TORONTO -- With 24 movies viewed at North America's largest film festival, here are seven from outside the vaunted studio system to seek out in the coming weeks and (more likely) months:

Kissing Candice: First-time director Aoife McCardle becomes a young artist to watch after dipping a teenager's vivid imagination into a startling mix of early Tarantino, beautifully creative imagery and small-town Ireland violence.

Outside In: The smart Edie Falco, who's also at TIFF in Louis C.K.'s "I Love You Daddy," plays a teacher finding herself in a sticky-wicket relationship after working hard to get a former student (Jay Duplass) out of prison. It all adds up to some powerful drama from writer/director Lynn Shelton.

The Death of Stalin: Count me in on any satire that has the great Steve Buscemi letting me buy into his portrayal of Nikita Khrushchev, of all people. Jeffrey Tambor, Michael Palin and Andrea Riseborough (another fest double-dipper with an equally nice turn as Billie Jean King's "hairdresser" in "Battle of the Sexes") also shine as part of the very funny ensemble assembled by "Veep" creator Armando Ianucci.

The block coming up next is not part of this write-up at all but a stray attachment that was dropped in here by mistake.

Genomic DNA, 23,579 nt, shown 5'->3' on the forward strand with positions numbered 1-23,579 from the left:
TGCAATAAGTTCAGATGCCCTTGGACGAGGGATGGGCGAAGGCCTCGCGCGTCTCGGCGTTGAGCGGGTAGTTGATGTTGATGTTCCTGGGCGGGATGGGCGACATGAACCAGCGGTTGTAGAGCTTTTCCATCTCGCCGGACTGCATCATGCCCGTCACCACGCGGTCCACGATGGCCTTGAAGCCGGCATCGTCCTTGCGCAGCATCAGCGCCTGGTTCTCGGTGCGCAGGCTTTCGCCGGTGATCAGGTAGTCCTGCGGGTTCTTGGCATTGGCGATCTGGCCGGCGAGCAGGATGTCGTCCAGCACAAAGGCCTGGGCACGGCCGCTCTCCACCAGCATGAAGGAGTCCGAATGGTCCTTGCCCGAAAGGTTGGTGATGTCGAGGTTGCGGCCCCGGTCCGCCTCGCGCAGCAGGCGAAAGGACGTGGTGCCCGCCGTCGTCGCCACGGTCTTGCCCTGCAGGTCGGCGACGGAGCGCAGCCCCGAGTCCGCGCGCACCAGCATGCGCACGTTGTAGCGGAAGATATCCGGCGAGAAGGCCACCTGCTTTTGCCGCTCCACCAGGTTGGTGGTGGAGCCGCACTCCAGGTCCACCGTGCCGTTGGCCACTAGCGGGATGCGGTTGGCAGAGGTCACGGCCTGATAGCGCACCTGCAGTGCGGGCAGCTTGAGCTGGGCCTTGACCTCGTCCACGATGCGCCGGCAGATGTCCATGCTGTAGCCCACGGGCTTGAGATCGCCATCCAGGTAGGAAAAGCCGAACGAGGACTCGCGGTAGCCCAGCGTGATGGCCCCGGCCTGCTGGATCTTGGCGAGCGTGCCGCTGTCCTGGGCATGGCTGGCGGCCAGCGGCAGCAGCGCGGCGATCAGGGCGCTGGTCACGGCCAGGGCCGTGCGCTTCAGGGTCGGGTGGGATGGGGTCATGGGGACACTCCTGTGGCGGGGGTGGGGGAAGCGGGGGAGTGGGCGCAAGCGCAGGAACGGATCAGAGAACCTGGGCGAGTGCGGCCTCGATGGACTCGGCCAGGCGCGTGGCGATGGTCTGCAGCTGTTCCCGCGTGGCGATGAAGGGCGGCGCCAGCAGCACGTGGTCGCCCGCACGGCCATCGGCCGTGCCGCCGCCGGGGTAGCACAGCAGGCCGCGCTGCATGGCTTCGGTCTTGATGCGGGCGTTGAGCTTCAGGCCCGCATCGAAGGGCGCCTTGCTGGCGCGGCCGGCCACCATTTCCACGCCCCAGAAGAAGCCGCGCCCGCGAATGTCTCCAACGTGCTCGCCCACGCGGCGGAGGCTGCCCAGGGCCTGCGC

Disobedience: Rachel Weisz and Rachel McAdams co-star and exhibit chemistry together in various ways in a Sebastian Lelio film based on a successful novel. Of course, the Chilean Lelio has the much-heralded "A Fantastic Woman" at the festival, too.

The China Hustle: Here's a documentary that could -- once again -- blow the banks off Wall Street by shedding light on another fraudulent stock market scheme. Sherrod Brown, the U.S. Senator from Ohio, makes a brief appearance in a film that, frankly, is not very kind to politicians.

Scotty and the Secret History of Hollywood: And this doc, based on a best-selling memoir called "Full Service," features stories ripe with legendary names from a now 90-year-old former procurer for the stars. You gotta see it to believe it. Or not.

Chappaquiddick: Speaking of names, late U.S. Sen. Edward "Teddy" Kennedy goes under the unflattering microscope in a movie that's as unsettling as any at this year's TIFF. Jason Clarke heads another fine ensemble cast, as the youngest Kennedy brother, in director John Curran's autopsy of how a tragic accident (during the same weekend of the 1969 moon landing no less) killed bright young Mary Jo Kopechne and Kennedy's presidential hopes.

The 42nd Toronto International Film Festival runs though Sunday. Visit for more info and return here Friday for another report.